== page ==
Before embarking on any physical health journey, consider building a stronger sense of self compassion, self-love, and appreciation for your body. Work to create a reality based perspective about your body. What I mean by a reality based perspective is keeping in mind not only the things wrong with your body, but also the things that are right. Our minds naturally go to the negatives, so we have to be intentional about creating mental space for the positives. Yes, you have stretch marks after having children, but why?  What do they indicate or represent; your body stretched as your baby grew. Your body did exactly what it was supposed to. It worked extremely well for you, but sometimes we forget that part, or at least don’t create enough cognitive space for it. Why did you put on extra pounds? You had cravings? Well scientific studies have proven that cravings are real! The hormones released during pregnancy trigger the parts of the brain responsible for cravings and other impulses. Additionally, in light of the nausea, swollen feet, hip cramps, and the other discomforts, shouldn’t you be allowed to indulge in ice cream from time to time? I’d say, yes….absolutely yes!  Nonetheless, if you’ve gained weight and your body changed, remembering these real factors will help us to build the self-compassion and self-love that will be a far more powerful and effective motivator than hate or disdain.  

Physical health is about making healthy choices for your body in love and care.  Not only exercising to lose weight, but doing it because if done correctly, it feels good to your body, and results in increased energy and improved mood.  Physical health is about choosing foods that make you feel good and energized rather than heavy and lethargic.  It’s about fueling a body you love with the premium fuel rather than trash oil.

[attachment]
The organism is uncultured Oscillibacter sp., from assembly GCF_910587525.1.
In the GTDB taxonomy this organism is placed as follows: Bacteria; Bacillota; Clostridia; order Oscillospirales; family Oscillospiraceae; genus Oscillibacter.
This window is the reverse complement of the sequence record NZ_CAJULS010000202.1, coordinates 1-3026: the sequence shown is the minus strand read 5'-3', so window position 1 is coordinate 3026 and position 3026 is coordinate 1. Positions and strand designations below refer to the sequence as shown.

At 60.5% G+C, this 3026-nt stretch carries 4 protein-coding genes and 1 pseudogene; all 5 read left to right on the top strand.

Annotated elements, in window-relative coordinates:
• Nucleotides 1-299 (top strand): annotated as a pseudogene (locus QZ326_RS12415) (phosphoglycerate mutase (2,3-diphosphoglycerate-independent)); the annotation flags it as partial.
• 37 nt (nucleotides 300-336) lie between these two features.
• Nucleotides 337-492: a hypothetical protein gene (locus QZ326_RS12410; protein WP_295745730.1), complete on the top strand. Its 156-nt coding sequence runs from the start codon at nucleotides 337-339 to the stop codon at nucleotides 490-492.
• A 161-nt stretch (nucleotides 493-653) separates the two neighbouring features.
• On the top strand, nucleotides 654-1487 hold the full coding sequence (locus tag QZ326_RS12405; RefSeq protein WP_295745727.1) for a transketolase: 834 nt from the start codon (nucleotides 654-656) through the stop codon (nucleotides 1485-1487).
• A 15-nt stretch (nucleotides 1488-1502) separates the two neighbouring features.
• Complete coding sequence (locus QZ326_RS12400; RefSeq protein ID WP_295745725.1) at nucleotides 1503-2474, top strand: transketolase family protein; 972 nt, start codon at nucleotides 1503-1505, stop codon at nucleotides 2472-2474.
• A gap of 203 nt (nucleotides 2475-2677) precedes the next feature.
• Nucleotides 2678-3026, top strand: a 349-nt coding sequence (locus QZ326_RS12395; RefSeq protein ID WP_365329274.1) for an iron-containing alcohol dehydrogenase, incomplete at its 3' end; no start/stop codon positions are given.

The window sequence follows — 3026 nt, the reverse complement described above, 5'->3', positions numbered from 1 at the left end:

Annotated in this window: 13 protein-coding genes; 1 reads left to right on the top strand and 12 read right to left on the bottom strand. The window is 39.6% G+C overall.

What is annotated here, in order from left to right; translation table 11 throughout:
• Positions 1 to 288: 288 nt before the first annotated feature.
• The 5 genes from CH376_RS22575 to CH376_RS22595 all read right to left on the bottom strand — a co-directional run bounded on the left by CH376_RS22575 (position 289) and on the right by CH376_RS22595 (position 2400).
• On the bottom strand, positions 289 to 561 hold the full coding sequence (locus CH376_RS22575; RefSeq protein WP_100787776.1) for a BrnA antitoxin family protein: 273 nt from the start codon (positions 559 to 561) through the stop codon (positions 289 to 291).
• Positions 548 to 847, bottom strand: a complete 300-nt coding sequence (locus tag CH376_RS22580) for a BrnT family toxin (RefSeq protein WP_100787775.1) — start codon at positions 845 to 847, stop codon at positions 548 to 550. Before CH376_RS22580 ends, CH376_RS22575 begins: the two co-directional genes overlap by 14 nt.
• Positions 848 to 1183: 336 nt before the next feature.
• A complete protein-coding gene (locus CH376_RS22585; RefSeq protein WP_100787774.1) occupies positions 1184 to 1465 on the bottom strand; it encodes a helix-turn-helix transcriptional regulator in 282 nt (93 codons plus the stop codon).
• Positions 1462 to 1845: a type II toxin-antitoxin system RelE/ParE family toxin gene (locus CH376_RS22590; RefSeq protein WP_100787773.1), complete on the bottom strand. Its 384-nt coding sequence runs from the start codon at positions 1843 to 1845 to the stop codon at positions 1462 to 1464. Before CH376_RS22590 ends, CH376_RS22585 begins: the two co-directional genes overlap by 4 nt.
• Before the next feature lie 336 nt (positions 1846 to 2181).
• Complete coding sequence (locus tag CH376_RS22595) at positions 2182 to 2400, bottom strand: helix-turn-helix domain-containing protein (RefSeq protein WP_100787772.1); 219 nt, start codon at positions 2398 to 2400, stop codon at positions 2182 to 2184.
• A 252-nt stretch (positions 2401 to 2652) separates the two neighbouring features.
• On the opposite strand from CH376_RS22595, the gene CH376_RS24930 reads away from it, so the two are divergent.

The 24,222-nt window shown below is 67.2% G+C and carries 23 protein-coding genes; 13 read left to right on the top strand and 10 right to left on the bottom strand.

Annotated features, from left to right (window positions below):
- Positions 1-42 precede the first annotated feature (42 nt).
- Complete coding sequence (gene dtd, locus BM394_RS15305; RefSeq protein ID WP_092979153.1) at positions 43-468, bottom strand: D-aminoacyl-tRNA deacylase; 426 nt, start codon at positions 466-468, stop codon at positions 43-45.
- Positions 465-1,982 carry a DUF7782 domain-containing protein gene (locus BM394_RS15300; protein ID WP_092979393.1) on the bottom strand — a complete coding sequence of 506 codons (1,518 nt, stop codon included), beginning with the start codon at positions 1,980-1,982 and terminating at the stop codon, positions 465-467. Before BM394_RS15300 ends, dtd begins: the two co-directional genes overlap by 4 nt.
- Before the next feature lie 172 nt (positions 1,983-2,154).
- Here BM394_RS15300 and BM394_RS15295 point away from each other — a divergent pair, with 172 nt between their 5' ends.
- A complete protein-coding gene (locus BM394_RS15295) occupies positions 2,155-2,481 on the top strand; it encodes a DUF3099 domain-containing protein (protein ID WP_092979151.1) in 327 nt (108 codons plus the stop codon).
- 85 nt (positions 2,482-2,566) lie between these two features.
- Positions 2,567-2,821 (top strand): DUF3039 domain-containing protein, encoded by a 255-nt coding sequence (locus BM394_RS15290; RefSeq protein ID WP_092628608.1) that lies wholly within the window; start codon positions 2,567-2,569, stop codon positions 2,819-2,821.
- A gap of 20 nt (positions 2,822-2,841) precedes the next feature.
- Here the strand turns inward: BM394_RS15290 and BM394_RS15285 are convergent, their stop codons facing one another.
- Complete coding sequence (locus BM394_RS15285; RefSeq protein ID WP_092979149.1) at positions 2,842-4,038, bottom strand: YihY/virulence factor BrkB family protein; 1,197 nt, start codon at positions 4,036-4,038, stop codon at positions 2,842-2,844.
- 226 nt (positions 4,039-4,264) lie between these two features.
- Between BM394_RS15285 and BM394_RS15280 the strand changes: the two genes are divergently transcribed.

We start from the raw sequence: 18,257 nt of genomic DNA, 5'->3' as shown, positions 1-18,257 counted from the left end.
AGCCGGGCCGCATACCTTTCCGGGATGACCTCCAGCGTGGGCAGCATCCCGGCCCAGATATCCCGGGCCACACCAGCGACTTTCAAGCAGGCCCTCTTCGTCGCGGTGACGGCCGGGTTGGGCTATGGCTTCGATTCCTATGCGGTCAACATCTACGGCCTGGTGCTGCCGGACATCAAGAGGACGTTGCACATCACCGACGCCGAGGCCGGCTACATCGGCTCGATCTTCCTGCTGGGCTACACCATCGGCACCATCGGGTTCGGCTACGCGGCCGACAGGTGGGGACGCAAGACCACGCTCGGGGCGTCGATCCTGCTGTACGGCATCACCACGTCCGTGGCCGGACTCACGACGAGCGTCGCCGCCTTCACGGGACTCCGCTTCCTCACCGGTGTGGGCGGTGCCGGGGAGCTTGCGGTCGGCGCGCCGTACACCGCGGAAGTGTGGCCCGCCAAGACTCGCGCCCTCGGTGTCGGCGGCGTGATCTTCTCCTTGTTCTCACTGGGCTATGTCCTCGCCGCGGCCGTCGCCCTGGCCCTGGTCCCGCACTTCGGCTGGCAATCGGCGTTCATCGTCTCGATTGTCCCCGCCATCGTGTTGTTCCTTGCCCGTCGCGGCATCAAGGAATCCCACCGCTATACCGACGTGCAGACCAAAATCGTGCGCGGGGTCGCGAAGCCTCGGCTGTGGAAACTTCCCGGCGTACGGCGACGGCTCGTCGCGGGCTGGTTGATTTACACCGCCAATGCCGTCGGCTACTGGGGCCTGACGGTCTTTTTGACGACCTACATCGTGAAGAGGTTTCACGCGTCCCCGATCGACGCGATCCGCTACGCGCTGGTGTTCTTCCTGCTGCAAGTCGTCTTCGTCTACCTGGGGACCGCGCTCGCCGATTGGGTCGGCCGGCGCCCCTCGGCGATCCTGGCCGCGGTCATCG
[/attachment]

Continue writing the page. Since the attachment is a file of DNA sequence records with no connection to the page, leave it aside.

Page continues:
So, I know your next question: “ok, so how do I learn to love and appreciate my Mom Body?”

We suggest starting with creating the following habits:

  1. Write down every single way in which your body worked for you during pregnancy, and read this list every day for the 1st week of your journey.
  2. Look in the mirror and point out every single thing you like.  Do this EVERY day for the 2nd week of your journey.
  3. Write out the benefits of eating healthy and exercising.  Focus solely on what you gain (i.e. increased energy, motivation, focus, etc.)
  4. Create a goal to be more physically active, but choose ONLY something you would enjoy (i.e. a nice walk outside, a dance class, etc.) and a reasonably attainable frequency to start such as 1 or 2x per week.
  5. Be more Mindful.  Take a moment after each physical activity to notice how you feel.   What is your Mood? What are you thoughts?
  6. Repeat #1 🙂
  7. Follow Mom Body Pride on Instagram and Facebook for additional support, tips, and guides.

“A thousand-mile journey begins with the first step, and can only be taken one step at a time.”  -Stephen R. Covey

About the Author:  Ashley Morris MSW, LCSW is a Psychotherapist, Fitness Trainer, and Proud Mother of 3! Led by passion to empower others, she offers individual counseling, Coaching, and Group Therapy and Workshops.  She specializes in Weight Loss and Weight Management, and affective disorders such as Depression and Anxiety.  Her office is located in Orlando Florida though she travels for workshops and trainings.